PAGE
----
The Arizona Department of Corrections released initial information on Thursday about the prolonged execution of Joseph R. Wood III, stating that initial medical evidence showed that the execution was carried out properly.
Charles Ryan, director of the department, did not offer any information regarding why the execution of Wood took nearly two hours on Wednesday.
The execution prompted outrage and raised concerns that there was another botched execution, coming just two months after the bungled lethal injection of Clayton Lockett in Oklahoma. Lockett was grimacing and clenching his teeth before the execution was called off, witnesses said, and he died a short time later. An independent autopsy pointed to problems with the IV placement, rather than the drugs used.
In a statement, Ryan pushed back against media reports that called the execution “botched.”
“This is pure conjecture because there is no medical or forensic evidence to date that supports that conclusion,” he said. “In fact, the evidence gathered thus far supports the opposite.”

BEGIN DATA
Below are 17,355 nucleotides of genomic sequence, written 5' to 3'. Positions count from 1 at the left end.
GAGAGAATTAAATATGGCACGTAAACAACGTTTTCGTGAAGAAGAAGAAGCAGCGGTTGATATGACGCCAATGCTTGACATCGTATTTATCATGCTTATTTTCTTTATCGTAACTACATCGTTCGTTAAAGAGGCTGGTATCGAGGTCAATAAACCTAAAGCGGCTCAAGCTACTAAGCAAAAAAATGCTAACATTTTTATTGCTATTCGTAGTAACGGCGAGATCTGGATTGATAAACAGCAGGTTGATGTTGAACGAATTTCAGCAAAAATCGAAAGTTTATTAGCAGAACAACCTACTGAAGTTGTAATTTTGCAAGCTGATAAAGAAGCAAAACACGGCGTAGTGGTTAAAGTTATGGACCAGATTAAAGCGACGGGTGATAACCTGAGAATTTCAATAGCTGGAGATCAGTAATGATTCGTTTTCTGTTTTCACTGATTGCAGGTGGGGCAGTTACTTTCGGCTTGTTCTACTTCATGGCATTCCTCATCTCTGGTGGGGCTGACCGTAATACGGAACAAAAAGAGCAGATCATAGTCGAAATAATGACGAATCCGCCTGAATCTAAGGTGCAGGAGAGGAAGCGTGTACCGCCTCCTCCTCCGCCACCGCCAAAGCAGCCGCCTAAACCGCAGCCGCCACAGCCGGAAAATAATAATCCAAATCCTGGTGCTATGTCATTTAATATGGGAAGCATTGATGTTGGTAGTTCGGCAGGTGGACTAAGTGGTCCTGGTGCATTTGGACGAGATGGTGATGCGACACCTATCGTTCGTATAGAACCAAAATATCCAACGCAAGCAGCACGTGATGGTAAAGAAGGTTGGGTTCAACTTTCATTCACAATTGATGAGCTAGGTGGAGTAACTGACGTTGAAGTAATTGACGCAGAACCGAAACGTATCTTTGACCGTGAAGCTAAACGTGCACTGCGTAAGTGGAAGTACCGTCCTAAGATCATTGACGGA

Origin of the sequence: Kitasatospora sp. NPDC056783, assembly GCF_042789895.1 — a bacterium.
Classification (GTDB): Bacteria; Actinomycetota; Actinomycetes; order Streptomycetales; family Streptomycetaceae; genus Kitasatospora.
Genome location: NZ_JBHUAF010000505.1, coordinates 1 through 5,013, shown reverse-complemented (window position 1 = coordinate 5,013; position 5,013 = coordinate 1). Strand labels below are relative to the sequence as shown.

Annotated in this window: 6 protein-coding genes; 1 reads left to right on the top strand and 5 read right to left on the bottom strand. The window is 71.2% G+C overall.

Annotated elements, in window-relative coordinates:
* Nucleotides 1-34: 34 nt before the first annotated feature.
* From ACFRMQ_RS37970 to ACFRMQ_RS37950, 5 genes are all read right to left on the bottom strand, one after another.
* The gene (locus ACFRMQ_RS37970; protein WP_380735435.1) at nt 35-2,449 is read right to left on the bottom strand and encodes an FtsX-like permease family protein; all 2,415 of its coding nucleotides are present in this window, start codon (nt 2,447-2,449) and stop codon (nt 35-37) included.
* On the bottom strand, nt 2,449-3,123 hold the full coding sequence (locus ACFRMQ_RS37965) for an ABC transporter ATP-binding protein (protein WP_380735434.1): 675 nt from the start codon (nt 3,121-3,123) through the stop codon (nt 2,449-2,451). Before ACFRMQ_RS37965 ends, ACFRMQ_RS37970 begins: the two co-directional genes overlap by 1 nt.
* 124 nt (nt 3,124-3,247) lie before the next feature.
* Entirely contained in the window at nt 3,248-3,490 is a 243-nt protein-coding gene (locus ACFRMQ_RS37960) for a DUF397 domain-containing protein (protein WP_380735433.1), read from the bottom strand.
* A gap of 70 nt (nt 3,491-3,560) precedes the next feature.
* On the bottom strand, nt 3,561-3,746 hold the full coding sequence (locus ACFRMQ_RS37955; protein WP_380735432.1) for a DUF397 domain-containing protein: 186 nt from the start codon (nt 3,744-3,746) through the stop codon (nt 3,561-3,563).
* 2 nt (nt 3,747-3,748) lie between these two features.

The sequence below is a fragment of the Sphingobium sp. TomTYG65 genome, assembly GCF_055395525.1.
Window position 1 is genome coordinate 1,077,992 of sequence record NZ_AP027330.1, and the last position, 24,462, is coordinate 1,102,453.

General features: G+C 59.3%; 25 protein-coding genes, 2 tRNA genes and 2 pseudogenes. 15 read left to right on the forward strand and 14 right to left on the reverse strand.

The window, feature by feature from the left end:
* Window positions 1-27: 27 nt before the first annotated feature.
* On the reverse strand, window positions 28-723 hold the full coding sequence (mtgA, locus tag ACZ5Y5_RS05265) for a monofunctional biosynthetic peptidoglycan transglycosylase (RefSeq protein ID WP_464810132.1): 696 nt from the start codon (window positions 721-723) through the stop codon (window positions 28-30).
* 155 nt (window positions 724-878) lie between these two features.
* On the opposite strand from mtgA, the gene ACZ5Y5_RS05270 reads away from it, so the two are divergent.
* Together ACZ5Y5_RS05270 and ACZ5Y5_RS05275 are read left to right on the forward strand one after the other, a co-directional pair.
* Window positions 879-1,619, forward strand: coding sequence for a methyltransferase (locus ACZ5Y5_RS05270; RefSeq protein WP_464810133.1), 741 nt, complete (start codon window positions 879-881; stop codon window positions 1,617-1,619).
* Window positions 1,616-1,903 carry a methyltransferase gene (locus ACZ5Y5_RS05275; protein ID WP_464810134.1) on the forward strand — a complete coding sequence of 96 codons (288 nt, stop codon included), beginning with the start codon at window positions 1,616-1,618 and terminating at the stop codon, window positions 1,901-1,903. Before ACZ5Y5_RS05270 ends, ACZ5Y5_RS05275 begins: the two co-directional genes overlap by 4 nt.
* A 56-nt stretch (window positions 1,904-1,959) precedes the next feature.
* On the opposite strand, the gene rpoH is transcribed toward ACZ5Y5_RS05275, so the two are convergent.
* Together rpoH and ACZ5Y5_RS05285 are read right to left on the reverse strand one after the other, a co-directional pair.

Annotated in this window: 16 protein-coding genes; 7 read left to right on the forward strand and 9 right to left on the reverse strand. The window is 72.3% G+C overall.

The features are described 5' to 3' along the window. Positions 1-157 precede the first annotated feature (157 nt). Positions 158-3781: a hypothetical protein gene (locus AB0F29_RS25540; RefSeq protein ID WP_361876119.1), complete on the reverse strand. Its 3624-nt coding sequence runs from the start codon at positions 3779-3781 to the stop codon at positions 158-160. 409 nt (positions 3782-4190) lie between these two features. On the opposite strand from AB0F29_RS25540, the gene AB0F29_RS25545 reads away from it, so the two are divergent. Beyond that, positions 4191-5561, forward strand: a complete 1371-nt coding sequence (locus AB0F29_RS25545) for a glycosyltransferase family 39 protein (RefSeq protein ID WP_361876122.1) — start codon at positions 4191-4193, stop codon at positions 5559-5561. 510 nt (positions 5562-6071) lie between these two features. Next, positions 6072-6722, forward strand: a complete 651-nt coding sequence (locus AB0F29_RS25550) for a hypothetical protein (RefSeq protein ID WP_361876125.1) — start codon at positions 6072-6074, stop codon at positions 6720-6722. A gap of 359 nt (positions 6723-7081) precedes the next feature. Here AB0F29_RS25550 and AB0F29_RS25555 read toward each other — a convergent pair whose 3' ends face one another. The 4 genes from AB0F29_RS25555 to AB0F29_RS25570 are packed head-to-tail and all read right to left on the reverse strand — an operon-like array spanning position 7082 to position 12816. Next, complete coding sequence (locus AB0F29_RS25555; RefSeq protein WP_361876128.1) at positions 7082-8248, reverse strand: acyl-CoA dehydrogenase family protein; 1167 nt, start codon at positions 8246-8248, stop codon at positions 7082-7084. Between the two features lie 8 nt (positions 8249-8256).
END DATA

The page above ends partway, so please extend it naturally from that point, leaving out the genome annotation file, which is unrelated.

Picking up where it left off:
Ryan said that an autopsy performed by the Pima County Medical Examiner on Thursday morning reported that the IVs were “perfectly placed,” according to the medical examiner. The catheters were fully placed in the veins in each arm and there was no leakage, he said.
As he did in the wake of the execution, Ryan said again that Wood was checked multiple times during the execution and remained unconscious.
An independent autopsy of Lockett after the Oklahoma botch showed that the IVs were only placed after several failed attempts. Oklahoma’s official timeline noted that Lockett’s vein had collapsed, causing the drugs to either leak out or get absorbed into the tissue (either way, the drugs were not delivered as intended).
Ryan said that a review of the Arizona execution ordered Gov. Jan Brewer (R) is ongoing. In addition, Ryan said that the state’s attorney general would not seek any execution orders while the review is occurring.
An attorney for Wood has called for an independent investigation.